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November 15, 2018

Jenn Stroud Rossmann's Playlist for Her Novel "The Place You're Supposed to Laugh"

The Place You're Supposed to Laugh

In the Book Notes series, authors create and discuss a music playlist that relates in some way to their recently published book.

Previous contributors include Jesmyn Ward, Lauren Groff, Bret Easton Ellis, Celeste Ng, T.C. Boyle, Dana Spiotta, Amy Bloom, Aimee Bender, Heidi Julavits, Hari Kunzru, and many others.

Jenn Stroud Rossmann's novel The Place You're Supposed to Laugh is an impressive and insightful literary debut.

Kirkus wrote of the book:

"A thoughtful, caring examination of race, class, and wealth in America."


In her own words, here is Jenn Stroud Rossmann's Book Notes music playlist for her debut novel The Place You're Supposed to Laugh:



The Place You're Supposed to Laugh is set in Silicon Valley, in 2002-2003. The novel is focused on the Loudermilk family, who live in a Palo Alto that’s been unsettled by the dot-com bubble burst. These songs are, mostly, from that time period or the histories of the novel’s characters. Chad Loudermilk, 14, is the heart of the book; his interactions with his parents, friends & neighbors, and extended family are a complex web that is either ensnaring or supporting him, sometimes both at once. The playlist, like Chad, matures and integrates those influences as it progresses.

Let Me Blow Ya Mind – Eve featuring Gwen Stefani

This song is a musical time machine, zapping you back to summertime in the early aughts.

Izzo (H.O.V.A.) / Can’t Knock the Hustle – Jay-Z

The frontispiece of my book is a Jay-Z lyric. His is one of the voices in my hero Chad’s head. Chad’s 14 and trying to figure out who he is, and he lives in a place – Silicon Valley just after the first dotcom implosion – where pretty much everyone is trying to do the same. So there’s an appeal in the way “Izzo (H.O.V.A.)” and “Hustle” are self-introductions, self-proclamations. Here’s what I’ve been through, and here’s why I’m awesome at my thing. They’re the kind of personal theme song Chad is trying to compose for himself.

The swaggering Izzo tells Jay-Z’s own story about coming up from Brooklyn to become the “eighth wonder of the world,” offering up “the flow of the century.” The lyrical self-love in Hustle is playful: Jay-Z boasts he can “serve like Sampras,” “stack rocks like Colorado.” And that hook from Mary J. Blige, who do you think you are? Someday you’ll be a star is sublime. Then again when isn’t she?

The Way You Move – OutKast

Yeah, see, it’s 2002 right now, just like that.

“California” – Joni Mitchell

Another thing about Chad is that he’s the black adopted son of what his friend Marcus calls “well-meaning but nevertheless white” parents. His parents both grew up on the east coast, and moved across the country to settle in Palo Alto. “Will you take me as I am?” During the dot-com gold rush and collapse, they’ve struggled, but they still believe in the shimmering promise of palm trees and highly rated schools. The mixture of idealism & melancholy in Mitchell’s classic song seem just right, a wistful, weary: Oh California I'm coming home.

I Find It Hard to Say (Rebel) – Lauryn Hill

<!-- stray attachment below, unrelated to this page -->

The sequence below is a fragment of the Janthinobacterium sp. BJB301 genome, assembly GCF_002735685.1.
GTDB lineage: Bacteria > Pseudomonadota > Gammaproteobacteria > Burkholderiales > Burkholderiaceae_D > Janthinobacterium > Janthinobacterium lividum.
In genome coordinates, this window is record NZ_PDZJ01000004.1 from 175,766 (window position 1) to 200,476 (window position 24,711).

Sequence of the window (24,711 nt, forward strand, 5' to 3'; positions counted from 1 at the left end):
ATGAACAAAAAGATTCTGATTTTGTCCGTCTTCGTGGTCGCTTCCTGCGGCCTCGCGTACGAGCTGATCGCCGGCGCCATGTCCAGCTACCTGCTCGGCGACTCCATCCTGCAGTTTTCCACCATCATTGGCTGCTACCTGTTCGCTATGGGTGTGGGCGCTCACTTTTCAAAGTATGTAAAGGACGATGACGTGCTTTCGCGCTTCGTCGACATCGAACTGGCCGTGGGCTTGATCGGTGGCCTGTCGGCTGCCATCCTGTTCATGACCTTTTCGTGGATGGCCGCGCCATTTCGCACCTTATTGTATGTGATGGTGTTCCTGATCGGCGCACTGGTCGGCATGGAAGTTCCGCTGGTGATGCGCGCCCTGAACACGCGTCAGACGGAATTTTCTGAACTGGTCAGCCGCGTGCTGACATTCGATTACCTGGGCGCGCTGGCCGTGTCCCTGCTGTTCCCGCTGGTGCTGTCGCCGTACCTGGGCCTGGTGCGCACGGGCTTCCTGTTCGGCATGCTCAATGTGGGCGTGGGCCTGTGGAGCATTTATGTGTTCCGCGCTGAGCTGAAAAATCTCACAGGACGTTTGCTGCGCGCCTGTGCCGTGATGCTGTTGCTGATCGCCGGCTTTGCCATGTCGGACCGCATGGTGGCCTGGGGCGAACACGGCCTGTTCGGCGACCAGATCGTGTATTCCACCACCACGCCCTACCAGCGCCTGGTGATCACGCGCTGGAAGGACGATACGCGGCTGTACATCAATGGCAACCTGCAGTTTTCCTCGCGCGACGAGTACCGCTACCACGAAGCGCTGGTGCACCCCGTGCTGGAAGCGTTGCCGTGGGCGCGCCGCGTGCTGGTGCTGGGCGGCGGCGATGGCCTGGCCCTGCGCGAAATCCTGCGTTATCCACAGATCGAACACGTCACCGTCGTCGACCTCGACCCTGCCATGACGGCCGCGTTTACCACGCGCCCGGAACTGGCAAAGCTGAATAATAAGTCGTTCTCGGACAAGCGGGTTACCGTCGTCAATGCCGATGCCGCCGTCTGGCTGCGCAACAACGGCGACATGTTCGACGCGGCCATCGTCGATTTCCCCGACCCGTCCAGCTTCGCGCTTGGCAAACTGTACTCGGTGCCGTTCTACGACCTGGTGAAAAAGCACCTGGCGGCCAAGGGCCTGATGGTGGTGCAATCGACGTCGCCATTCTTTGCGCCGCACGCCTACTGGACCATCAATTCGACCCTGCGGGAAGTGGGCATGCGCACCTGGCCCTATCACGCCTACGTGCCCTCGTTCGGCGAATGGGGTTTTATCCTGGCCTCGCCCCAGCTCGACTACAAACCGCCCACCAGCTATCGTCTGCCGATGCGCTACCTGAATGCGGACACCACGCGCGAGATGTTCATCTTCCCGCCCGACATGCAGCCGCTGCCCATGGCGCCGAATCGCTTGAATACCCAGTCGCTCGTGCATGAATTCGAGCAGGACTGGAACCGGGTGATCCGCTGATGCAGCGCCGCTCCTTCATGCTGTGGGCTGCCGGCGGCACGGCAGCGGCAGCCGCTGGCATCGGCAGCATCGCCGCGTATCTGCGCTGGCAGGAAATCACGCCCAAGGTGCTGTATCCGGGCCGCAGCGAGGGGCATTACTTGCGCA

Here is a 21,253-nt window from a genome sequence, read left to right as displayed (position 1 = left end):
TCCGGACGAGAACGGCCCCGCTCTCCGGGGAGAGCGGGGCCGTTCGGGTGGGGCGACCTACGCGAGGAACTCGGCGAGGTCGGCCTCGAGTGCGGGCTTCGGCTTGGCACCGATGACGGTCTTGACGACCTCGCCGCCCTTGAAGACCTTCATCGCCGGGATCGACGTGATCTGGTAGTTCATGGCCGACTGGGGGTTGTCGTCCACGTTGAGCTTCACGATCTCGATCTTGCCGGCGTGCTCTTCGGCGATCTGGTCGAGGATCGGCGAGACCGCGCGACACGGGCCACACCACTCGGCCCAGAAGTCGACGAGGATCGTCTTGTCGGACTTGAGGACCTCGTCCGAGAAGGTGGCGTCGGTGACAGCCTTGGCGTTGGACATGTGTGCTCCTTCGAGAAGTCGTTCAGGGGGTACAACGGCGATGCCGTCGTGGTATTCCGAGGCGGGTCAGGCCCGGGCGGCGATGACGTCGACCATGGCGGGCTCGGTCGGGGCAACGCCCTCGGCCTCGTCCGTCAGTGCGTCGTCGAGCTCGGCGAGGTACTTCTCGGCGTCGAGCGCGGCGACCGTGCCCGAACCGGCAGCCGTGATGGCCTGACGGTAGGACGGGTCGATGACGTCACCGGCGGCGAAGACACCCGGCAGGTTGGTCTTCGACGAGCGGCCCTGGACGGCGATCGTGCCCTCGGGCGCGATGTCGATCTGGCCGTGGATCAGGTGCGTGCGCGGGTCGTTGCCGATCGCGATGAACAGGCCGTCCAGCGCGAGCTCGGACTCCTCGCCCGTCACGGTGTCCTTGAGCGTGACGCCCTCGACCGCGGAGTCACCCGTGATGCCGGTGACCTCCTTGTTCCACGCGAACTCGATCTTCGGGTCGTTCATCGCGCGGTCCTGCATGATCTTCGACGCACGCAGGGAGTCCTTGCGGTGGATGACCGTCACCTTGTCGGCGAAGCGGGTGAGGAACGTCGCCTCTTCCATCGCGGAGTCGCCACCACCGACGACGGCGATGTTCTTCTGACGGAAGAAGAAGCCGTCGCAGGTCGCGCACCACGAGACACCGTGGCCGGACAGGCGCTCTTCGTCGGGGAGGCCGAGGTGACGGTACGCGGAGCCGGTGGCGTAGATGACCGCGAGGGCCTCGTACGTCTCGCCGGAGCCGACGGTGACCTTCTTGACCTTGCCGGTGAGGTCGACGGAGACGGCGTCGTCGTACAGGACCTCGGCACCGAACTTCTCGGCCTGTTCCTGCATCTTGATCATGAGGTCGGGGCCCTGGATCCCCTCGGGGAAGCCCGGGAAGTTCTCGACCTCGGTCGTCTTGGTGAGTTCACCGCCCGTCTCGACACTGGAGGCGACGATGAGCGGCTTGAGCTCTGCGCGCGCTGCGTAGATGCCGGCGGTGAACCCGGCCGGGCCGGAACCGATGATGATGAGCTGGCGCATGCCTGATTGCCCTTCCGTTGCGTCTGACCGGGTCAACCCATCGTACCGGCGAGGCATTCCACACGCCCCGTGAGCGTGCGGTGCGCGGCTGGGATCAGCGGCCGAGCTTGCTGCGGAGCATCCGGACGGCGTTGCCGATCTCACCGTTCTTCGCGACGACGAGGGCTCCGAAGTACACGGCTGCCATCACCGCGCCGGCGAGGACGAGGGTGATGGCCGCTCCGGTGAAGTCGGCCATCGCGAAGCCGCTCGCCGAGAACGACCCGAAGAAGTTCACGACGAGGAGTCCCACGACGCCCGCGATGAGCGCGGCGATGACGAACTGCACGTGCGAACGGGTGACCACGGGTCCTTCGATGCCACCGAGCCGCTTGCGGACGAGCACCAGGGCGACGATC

Chad and his friends have deep respect for Lauryn Hill’s Unplugged album: her ragged voice and pleading lyrics are a refusal to remain the “crossover queen with an armful of Grammys,” an insistence on being true to herself even or especially when it makes her mainstream pop fans uncomfortable.

Mathematics - Mos Def

Mos Def’s virtuostic flow is not about bombast or braggadocio. It’s smooth, thought-provoking and poignant. This is one song on whose virtues Chad and his aunt, a Stanford physicist, can agree.

Maps – Yeah Yeah Yeahs

When the book ends, it’s 2003. The Valley is changing (again), and Chad’s burning mix CDs of the new music he wants his friends to like as much as he does.

Don’t You Worry ‘bout a Thing – Stevie Wonder

Like most of Stevie Wonder’s music, this is timeless sonic perfection; all my available evidence suggests it will have you dancing in (and sometimes around) your writing chair. The Place You're Supposed to Laugh is a comic novel, though its characters ache and mourn and wound each other. But just don't you feel too bad, When you get fooled by smiling faces. I defy you not to sing along.


Jenn Stroud Rossmann and The Place You're Supposed to Laugh links:

the author's website

Kirkus review

Bloom essay buy the author
Monkeybicycle essay by the author
The Quivering Pen essay by the author


also at Largehearted Boy:

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Book Notes (2015 - ) (authors create music playlists for their book)
Book Notes (2012 - 2014) (authors create music playlists for their book)
Book Notes (2005 - 2011) (authors create music playlists for their book)
my 11 favorite Book Notes playlist essays

Antiheroines (interviews with up and coming female comics artists)
Atomic Books Comics Preview (weekly comics highlights)
guest book reviews
Librairie Drawn & Quarterly Books of the Week (recommended new books, magazines, and comics)
musician/author interviews
Note Books (musicians discuss literature)
Short Cuts (writers pair a song with their short story or essay)
Shorties (daily music, literature, and pop culture links)
Soundtracked (composers and directors discuss their film's soundtracks)
weekly music release lists


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